Search
Hotel Deals
date_range
date_range

Map &
Directions
mode_edit
Write a Tip
chevron_left
 
chevron_right

Top Tours

 
Bandelier National Monument from Santa Fe
"Bandelier National Park: a journey to the ancient Anasazi ruins of a time gone by. On this tour you will explore the cave dwellings and climb numerous ladders to peek into their homes on the sunny side of Frijoles Canyon. The Pueblo people are descendant000 years ago. “Anasazi” is a Navajo term referring to the ancestors of Pueblo people before the coming of the Spanish. They were farmers who grew maize (corn) beans and squash. Cotton was cultivated and woven into garments. The people made winter blankets ingeniously woven of yucca-fiber string twisted with turkey feathers or strips of rabbit skin. They fashioned tools from animal bones wood and local stones such as obsidian and basalt.There is a sense of solitude at Bandelier National Park that is refreshing and relaxing. Enjoy your day exploring with a friendly and knowledgeable guide.""""Visit the Bandelier National Monument where the ancient Anasazi people had cave dwellings. Your tour guide will provide round-trip transport to these incredible ruins
From $120.00
 
Bandelier National Monument from Santa Fe
"Bandelier National Park: a journey to the ancient Anasazi ruins of a time gone by. On this tour you will explore the cave dwellings and climb numerous ladders to peek into their homes on the sunny side of Frijoles Canyon. The Pueblo people are descendant000 years ago. “Anasazi” is a Navajo term referring to the ancestors of Pueblo people before the coming of the Spanish. They were farmers who grew maize (corn) beans and squash. Cotton was cultivated and woven into garments. The people made winter blankets ingeniously woven of yucca-fiber string twisted with turkey feathers or strips of rabbit skin. They fashioned tools from animal bones wood and local stones such as obsidian and basalt.There is a sense of solitude at Bandelier National Park that is refreshing and relaxing. Enjoy your day exploring with a friendly and knowledgeable guide.""""Visit the Bandelier National Monument where the ancient Anasazi people had cave dwellings. Your tour guide will provide round-trip transport to these incredible ruins
From $120.00
 
Private Tour: High Road to Taos from Santa Fe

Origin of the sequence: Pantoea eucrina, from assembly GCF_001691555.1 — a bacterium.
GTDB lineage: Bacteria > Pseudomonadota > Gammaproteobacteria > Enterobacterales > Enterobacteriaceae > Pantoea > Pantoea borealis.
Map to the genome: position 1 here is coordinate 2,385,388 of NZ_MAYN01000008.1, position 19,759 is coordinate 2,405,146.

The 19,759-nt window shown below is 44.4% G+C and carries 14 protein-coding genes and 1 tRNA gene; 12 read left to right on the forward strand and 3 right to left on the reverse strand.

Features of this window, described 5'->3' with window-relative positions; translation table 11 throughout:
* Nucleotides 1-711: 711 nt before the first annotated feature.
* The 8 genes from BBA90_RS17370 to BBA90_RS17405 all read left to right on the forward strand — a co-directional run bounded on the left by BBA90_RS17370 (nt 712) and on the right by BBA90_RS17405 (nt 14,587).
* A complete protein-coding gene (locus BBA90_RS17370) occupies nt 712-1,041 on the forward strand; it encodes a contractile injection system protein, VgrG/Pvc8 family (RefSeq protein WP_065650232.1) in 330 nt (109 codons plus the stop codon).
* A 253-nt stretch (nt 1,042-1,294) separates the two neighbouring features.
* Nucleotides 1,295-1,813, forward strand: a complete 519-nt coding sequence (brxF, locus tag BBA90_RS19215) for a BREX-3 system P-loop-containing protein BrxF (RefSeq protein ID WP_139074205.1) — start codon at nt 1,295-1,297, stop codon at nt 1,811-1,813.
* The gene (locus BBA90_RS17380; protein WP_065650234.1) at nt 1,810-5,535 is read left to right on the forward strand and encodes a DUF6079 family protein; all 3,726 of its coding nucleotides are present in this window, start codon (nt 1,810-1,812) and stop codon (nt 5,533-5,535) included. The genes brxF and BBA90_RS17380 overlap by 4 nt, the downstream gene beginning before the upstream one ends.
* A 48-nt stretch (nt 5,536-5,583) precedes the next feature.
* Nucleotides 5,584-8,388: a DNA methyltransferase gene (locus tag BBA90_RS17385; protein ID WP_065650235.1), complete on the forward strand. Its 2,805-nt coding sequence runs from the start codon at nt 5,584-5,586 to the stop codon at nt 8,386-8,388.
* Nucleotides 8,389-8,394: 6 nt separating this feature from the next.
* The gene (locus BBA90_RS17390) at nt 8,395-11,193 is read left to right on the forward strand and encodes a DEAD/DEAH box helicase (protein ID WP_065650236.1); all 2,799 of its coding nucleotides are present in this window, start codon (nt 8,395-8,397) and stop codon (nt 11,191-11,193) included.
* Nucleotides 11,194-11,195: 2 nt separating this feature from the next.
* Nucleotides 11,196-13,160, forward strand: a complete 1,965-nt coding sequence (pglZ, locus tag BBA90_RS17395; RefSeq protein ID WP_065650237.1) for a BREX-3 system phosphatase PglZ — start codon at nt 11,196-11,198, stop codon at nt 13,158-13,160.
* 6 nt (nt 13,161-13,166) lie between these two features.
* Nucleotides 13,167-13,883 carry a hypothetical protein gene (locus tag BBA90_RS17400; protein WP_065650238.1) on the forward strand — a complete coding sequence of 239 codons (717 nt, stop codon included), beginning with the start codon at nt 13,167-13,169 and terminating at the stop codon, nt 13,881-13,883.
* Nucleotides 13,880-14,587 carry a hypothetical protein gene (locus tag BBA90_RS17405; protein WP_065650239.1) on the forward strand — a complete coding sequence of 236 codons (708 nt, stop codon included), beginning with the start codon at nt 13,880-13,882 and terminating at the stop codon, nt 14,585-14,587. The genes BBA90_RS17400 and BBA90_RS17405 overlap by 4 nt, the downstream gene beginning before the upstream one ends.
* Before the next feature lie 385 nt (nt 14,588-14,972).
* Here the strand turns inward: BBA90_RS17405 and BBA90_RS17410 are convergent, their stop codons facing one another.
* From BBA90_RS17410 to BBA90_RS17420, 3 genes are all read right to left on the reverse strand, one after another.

"Heading out of Santa Fe and taking the High Road to Taos the first stop is in the village of Chimayo. After a series of supernatural events word began to spread about the mysterious occurrences there and before long a small church was built where the crucifix was originally found. From that time until now miraculous healings have been reported by countless visitors to that little church and the magical little town by the Santa Cruz River known as Chimayo (chee-my-oh). Now known as the ""Lourdes of the Southwest""
From $190.00

Most Viewed Restaurants in Chimayo

Restaurants

Rancho de Chimayó

This is one of just a couple of James Beard award-winners I’ve been to, and the only one we’ve done twice. It would have been three times but they were rebuilding after a bad fire during trip #2....
View More
Tips

Rancho de Chimayó

Rancho de Chimayó will reopen Oct. 18 with a grand opening 2 to 5 p.m. Saturday, Oct. 17 featuring an open house with self-guided tours of the restaurant, bar, outdoor patios and new kitchen, music...
View More
Tips

Rancho de Chimayó

Rancho de Chimayó is currently scheduled to reopen in late August of 2009 (see website) after more than a year long delay, which was the result of the entire restaurant having to be brought up to...
View More
Tips

Leona's de Chimayo

Leona Medina-Tiede started selling her tortillas nearly thirty years ago from a roadside stand and now has a modest restaurant located next to El Santuario in Chimayó that offers dining alfresco. In...
View More
 
 
Sponsored Listings

Top Hotels in Chimayo

Hotels
P.O. Box 142, Rural Road 0100 #62, Off Nm 76 At Road Marker 0100, Chimayo, New Mexico, 87522, United
Show Prices

Things to Do Near Chimayo

Things to Do

Cross of the Martyrs

Three parts memorial, history walk and historical site, a climb up to Cross of the Martyrs, high over the city, provides a nice little workout besides. From the entry point on Paseo De Peralta, a...
View More
Things to Do

New Mexico History Museum

The Palace of the Governors and Native American Vendors Program are just parts of this larger institution, and they’re interconnected so it’s easy to hit them all at one time. While the museum in the...
View More
Things to Do

New Mexico Museum of Art

This museum focuses on southwestern art, with many paintings of the local scenery and fauna. The museum is a manageable size with a very nice collection in a town with some very good art, what you...
View More
Things to Do

Santuario de Guadalupe

Our Lady of Guadalupe has one heck of a fan club in this part of the U.S. Hers is most reproduced image in New Mexico, and it’s slapped on everything from candles to coffee mugs, t-shirts to tea...
View More
Things to Do

Cathedral Basilica of St. Francis of Assisi

I’m updating this review as the interior had seen additional restoration since last we’d been here, and La Conquistadora was back in her chapel. There have been no fewer than 4 churches at this...
View More
Things to Do

Loretto Chapel

This deconsecrated church - owned by the adjoining Inn At The Loretto, and now a museum/wedding chapel - is famous for its ‘miraculous’ helix-shaped stairway: a bit of local lore that has been been...
View More
kymbanm's Profile Photo

kymbanm

"Sacred Soil & Plastic Madonnas"
View Member
toonsarah's Profile Photo

toonsarah

"A place of pilgrimage"
View Member
lareina's Profile Photo

lareina

"El Santuario de Chimayo"
View Member
Toughluck's Profile Photo

Toughluck

"El Santuario"
View Member
charlenemixa's Profile Photo

charlenemixa

"Take the High Road from Santa Fe to Taos"
View Member